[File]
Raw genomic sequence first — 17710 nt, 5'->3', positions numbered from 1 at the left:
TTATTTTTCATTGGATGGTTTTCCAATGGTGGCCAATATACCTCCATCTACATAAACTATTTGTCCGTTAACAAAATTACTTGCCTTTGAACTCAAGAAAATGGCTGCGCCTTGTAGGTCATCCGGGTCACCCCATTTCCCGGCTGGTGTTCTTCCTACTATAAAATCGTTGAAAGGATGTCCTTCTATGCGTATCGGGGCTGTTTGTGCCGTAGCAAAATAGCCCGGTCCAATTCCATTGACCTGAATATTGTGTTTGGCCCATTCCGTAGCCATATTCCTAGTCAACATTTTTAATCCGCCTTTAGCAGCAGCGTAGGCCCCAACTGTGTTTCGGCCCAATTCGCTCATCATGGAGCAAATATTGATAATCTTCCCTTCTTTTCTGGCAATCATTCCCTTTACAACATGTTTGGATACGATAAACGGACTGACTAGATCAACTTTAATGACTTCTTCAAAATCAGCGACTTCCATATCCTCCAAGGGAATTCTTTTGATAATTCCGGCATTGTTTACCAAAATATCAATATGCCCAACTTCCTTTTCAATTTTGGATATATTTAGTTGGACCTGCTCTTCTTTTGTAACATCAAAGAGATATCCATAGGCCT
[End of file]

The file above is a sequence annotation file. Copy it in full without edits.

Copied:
Raw genomic sequence first — 17710 nt, 5'->3', positions numbered from 1 at the left:
TTATTTTTCATTGGATGGTTTTCCAATGGTGGCCAATATACCTCCATCTACATAAACTATTTGTCCGTTAACAAAATTACTTGCCTTTGAACTCAAGAAAATGGCTGCGCCTTGTAGGTCATCCGGGTCACCCCATTTCCCGGCTGGTGTTCTTCCTACTATAAAATCGTTGAAAGGATGTCCTTCTATGCGTATCGGGGCTGTTTGTGCCGTAGCAAAATAGCCCGGTCCAATTCCATTGACCTGAATATTGTGTTTGGCCCATTCCGTAGCCATATTCCTAGTCAACATTTTTAATCCGCCTTTAGCAGCAGCGTAGGCCCCAACTGTGTTTCGGCCCAATTCGCTCATCATGGAGCAAATATTGATAATCTTCCCTTCTTTTCTGGCAATCATTCCCTTTACAACATGTTTGGATACGATAAACGGACTGACTAGATCAACTTTAATGACTTCTTCAAAATCAGCGACTTCCATATCCTCCAAGGGAATTCTTTTGATAATTCCGGCATTGTTTACCAAAATATCAATATGCCCAACTTCCTTTTCAATTTTGGATATATTTAGTTGGACCTGCTCTTCTTTTGTAACATCAAAGAGATATCCATAGGCCT